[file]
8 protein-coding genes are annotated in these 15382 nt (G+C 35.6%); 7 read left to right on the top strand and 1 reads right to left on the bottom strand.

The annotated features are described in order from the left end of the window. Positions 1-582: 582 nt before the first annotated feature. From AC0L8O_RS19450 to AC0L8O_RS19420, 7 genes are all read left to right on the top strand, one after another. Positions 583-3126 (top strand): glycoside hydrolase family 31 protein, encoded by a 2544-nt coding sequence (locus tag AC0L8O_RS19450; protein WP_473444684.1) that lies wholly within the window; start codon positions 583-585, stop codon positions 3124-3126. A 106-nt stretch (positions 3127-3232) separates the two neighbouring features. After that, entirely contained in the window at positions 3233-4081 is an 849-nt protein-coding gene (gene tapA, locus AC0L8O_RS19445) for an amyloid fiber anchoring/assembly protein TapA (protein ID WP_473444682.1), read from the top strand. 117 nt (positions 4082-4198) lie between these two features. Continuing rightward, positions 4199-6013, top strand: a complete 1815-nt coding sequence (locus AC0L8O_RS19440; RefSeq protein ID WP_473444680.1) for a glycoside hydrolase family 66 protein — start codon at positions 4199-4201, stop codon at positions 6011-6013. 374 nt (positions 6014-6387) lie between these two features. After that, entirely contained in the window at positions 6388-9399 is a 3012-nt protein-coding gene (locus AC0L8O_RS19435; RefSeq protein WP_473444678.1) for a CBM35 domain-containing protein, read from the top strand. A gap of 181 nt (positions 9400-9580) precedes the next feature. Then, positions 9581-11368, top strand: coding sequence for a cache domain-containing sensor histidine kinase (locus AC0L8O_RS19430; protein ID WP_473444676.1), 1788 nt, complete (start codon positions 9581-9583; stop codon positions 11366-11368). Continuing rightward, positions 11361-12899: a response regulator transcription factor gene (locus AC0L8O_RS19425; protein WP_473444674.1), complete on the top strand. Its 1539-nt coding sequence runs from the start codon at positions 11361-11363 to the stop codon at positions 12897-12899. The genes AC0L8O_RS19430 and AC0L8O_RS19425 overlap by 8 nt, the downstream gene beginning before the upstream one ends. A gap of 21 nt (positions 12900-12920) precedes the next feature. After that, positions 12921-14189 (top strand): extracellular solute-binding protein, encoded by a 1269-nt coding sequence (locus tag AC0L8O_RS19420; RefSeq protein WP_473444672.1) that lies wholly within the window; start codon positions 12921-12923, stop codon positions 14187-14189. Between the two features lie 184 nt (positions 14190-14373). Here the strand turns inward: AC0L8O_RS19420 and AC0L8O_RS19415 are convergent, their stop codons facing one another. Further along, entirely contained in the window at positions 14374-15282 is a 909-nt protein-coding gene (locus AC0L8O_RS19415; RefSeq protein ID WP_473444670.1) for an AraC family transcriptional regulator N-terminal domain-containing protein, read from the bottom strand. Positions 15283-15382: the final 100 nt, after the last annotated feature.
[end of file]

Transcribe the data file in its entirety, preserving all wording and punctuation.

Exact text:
8 protein-coding genes are annotated in these 15382 nt (G+C 35.6%); 7 read left to right on the top strand and 1 reads right to left on the bottom strand.

The annotated features are described in order from the left end of the window. Positions 1-582: 582 nt before the first annotated feature. From AC0L8O_RS19450 to AC0L8O_RS19420, 7 genes are all read left to right on the top strand, one after another. Positions 583-3126 (top strand): glycoside hydrolase family 31 protein, encoded by a 2544-nt coding sequence (locus tag AC0L8O_RS19450; protein WP_473444684.1) that lies wholly within the window; start codon positions 583-585, stop codon positions 3124-3126. A 106-nt stretch (positions 3127-3232) separates the two neighbouring features. After that, entirely contained in the window at positions 3233-4081 is an 849-nt protein-coding gene (gene tapA, locus AC0L8O_RS19445) for an amyloid fiber anchoring/assembly protein TapA (protein ID WP_473444682.1), read from the top strand. 117 nt (positions 4082-4198) lie between these two features. Continuing rightward, positions 4199-6013, top strand: a complete 1815-nt coding sequence (locus AC0L8O_RS19440; RefSeq protein ID WP_473444680.1) for a glycoside hydrolase family 66 protein — start codon at positions 4199-4201, stop codon at positions 6011-6013. 374 nt (positions 6014-6387) lie between these two features. After that, entirely contained in the window at positions 6388-9399 is a 3012-nt protein-coding gene (locus AC0L8O_RS19435; RefSeq protein WP_473444678.1) for a CBM35 domain-containing protein, read from the top strand. A gap of 181 nt (positions 9400-9580) precedes the next feature. Then, positions 9581-11368, top strand: coding sequence for a cache domain-containing sensor histidine kinase (locus AC0L8O_RS19430; protein ID WP_473444676.1), 1788 nt, complete (start codon positions 9581-9583; stop codon positions 11366-11368). Continuing rightward, positions 11361-12899: a response regulator transcription factor gene (locus AC0L8O_RS19425; protein WP_473444674.1), complete on the top strand. Its 1539-nt coding sequence runs from the start codon at positions 11361-11363 to the stop codon at positions 12897-12899. The genes AC0L8O_RS19430 and AC0L8O_RS19425 overlap by 8 nt, the downstream gene beginning before the upstream one ends. A gap of 21 nt (positions 12900-12920) precedes the next feature. After that, positions 12921-14189 (top strand): extracellular solute-binding protein, encoded by a 1269-nt coding sequence (locus tag AC0L8O_RS19420; RefSeq protein WP_473444672.1) that lies wholly within the window; start codon positions 12921-12923, stop codon positions 14187-14189. Between the two features lie 184 nt (positions 14190-14373). Here the strand turns inward: AC0L8O_RS19420 and AC0L8O_RS19415 are convergent, their stop codons facing one another. Further along, entirely contained in the window at positions 14374-15282 is a 909-nt protein-coding gene (locus AC0L8O_RS19415; RefSeq protein ID WP_473444670.1) for an AraC family transcriptional regulator N-terminal domain-containing protein, read from the bottom strand. Positions 15283-15382: the final 100 nt, after the last annotated feature.